The two battle it out all night long until Annie finally cries enough! She asks Cora Lee what she can do so that Cora will allow her to work in peace. Cora has one request, which sounds simple enough, but has a deeper meaning. “Make me a cake so rich and so sweet, it will fill me up and bring tears to my eyes. A cake like one I might have baked, but that no one ever made for me.”
That seemed like an easy enough task for Annie and for the first time in years, the shop was full of warm buttery goodness. Annie bakes up dessert after dessert but none of them “bring tears” to Miss Cora’s eyes. After a month, Annie has run out of ideas and heads to the local library for inspiration. When she finds a section on Miss Cora Lee and the Merriweather Bake Shop, she realizes exactly what kind of cake she needs to make. When she shows it to Cora, her eyes are brimming before she even takes a bite. It was a birthday cake. Annie had learned that it was Cora’s 100th birthday. Not only that, since Miss Cora had been an orphan, there had never been anyone who celebrated her. It wasn’t the perfect cake Cora wanted, she wanted the love that often comes when people buy a cake for someone else.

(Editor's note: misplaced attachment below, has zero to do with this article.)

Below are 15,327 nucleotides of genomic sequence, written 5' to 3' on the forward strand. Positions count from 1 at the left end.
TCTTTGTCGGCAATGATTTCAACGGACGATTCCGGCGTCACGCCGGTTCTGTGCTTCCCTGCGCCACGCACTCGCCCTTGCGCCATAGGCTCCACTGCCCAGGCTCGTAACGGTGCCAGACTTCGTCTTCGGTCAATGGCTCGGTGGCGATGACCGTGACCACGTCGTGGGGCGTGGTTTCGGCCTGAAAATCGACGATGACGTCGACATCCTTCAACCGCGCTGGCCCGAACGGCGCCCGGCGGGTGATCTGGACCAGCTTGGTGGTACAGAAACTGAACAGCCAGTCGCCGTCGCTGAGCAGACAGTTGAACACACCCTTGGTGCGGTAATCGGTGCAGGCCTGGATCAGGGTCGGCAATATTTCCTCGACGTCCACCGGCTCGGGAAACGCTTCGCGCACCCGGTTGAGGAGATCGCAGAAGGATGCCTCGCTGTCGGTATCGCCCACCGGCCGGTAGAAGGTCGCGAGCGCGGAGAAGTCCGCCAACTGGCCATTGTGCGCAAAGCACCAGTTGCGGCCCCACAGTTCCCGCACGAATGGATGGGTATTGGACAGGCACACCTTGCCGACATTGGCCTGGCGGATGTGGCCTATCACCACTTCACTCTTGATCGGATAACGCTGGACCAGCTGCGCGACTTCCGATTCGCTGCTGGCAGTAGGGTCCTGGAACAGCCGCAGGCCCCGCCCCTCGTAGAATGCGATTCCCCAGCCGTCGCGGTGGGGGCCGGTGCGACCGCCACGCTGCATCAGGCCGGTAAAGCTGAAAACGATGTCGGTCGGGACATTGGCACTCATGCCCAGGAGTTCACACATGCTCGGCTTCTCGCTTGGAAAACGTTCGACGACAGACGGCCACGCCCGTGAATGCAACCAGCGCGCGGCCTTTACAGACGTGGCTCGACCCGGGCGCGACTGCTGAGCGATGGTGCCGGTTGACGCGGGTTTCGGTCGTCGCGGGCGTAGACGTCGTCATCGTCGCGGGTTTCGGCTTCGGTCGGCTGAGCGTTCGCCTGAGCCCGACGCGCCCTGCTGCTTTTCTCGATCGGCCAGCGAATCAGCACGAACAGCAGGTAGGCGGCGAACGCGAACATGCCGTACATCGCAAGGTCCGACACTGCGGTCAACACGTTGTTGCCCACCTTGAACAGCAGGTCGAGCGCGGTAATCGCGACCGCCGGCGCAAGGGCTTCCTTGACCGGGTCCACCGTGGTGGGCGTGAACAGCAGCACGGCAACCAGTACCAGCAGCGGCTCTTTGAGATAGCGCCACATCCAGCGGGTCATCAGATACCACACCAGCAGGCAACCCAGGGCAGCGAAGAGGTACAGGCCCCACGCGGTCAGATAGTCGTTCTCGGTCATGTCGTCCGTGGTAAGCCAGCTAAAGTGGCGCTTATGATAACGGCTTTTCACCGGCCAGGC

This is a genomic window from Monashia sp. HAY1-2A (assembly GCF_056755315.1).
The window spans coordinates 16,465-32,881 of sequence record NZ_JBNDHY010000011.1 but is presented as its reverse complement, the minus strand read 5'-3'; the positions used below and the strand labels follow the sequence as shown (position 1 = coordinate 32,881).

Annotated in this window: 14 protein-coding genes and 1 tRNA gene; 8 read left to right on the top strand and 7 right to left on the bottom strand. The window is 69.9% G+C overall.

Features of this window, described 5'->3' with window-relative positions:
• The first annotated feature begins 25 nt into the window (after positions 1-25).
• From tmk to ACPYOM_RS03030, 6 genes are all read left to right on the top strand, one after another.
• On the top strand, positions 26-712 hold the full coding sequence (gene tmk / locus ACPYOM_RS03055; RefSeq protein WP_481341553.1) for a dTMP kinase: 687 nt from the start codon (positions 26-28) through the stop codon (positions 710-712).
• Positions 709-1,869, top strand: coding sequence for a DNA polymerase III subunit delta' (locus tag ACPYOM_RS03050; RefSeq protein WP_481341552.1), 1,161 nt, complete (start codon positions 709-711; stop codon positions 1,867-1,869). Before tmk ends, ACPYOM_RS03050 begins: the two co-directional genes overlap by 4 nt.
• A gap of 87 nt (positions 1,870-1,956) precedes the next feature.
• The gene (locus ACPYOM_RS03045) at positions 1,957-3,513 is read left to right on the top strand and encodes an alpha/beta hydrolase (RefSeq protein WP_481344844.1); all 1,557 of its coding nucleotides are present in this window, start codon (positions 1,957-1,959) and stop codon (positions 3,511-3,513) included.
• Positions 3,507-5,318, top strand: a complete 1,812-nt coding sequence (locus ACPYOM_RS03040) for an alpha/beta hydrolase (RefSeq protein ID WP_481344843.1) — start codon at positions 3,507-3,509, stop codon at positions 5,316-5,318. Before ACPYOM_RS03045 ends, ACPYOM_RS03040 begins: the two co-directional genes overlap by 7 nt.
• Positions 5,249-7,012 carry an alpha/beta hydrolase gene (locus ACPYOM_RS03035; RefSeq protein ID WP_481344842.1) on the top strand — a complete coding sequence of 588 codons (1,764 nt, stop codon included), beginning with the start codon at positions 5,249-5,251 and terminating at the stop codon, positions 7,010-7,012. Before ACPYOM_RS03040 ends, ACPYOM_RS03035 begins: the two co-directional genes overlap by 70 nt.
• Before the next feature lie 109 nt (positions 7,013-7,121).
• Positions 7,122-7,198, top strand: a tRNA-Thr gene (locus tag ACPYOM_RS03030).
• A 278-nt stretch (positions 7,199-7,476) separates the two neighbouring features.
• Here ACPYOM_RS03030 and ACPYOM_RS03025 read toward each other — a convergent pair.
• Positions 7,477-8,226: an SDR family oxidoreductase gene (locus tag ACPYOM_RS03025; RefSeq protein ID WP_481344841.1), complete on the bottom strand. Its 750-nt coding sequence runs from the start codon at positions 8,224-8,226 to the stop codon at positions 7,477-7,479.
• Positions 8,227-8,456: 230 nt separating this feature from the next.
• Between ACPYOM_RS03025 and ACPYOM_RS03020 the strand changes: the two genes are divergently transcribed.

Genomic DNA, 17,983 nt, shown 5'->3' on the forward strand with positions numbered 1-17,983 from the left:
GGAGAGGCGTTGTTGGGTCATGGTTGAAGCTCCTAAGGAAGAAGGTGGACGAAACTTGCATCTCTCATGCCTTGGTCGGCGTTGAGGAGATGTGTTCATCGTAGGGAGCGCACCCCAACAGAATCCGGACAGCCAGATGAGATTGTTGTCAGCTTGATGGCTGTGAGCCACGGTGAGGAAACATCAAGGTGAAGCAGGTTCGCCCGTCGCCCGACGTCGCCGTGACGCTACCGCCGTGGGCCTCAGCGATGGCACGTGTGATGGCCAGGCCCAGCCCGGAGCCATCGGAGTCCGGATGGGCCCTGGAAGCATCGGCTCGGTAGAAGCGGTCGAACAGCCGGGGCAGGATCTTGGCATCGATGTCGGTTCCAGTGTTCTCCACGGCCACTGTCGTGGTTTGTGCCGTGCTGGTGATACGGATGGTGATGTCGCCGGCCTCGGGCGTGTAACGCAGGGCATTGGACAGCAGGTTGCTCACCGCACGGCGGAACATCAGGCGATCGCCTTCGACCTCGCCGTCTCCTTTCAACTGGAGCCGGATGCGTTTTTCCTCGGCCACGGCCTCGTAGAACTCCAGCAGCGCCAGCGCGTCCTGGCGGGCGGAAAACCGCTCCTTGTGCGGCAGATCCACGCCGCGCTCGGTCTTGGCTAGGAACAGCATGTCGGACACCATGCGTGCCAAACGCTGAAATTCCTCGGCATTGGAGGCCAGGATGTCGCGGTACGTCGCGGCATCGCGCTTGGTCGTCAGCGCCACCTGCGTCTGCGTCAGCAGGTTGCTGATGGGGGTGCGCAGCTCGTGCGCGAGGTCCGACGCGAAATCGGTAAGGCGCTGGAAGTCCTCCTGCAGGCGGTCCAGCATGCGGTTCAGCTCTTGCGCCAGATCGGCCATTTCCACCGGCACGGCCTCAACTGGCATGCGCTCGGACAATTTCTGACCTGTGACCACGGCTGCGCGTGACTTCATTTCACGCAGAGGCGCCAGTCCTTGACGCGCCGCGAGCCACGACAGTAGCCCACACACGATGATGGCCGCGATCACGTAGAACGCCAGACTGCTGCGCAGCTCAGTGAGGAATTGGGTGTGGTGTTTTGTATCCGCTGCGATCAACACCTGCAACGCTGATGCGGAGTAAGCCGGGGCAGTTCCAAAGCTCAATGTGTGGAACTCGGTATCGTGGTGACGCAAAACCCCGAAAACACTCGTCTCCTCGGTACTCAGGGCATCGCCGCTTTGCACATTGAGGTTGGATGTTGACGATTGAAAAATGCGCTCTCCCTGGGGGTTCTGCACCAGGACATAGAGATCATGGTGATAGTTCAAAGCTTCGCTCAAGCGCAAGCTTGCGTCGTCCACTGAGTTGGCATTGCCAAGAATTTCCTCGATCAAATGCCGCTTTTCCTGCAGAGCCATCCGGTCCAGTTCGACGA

Cora tells Annie that since she made the perfect cake that she would keep her end of the bargain and leave Annie in peace. But in the time that Annie had been making cakes for the ghost, the two had struck up quite a friendship and Annie had come to appreciate and respect the ghost’s judgement. Rather than wanting Cora to leave her alone in the kitchen, she wanted her to stay on as her partner.
All children enjoy fairy tales. They help inspire us, teach us, and entertain us. Many traditional fairy tales have had a main female character who needs help from a magical being and/or gets saved by a prince. As we as a society change, so too have our fairy tales. The newest addition to the fairy tale scene is a series of books to be published by Queen Girls. The books that they are bringing forth are “stories of real women turned into fairy tales to inspire girls to follow their dreams.”
The authors of these books approached me as a way to help spread their message and I jumped at the chance because I am highly impressed with what I see. The main mission of collaborators Andrea and Jimena is to “give girls a positive view of life and help them envision their dreams as possible. This is the reason why our stories are based on real women.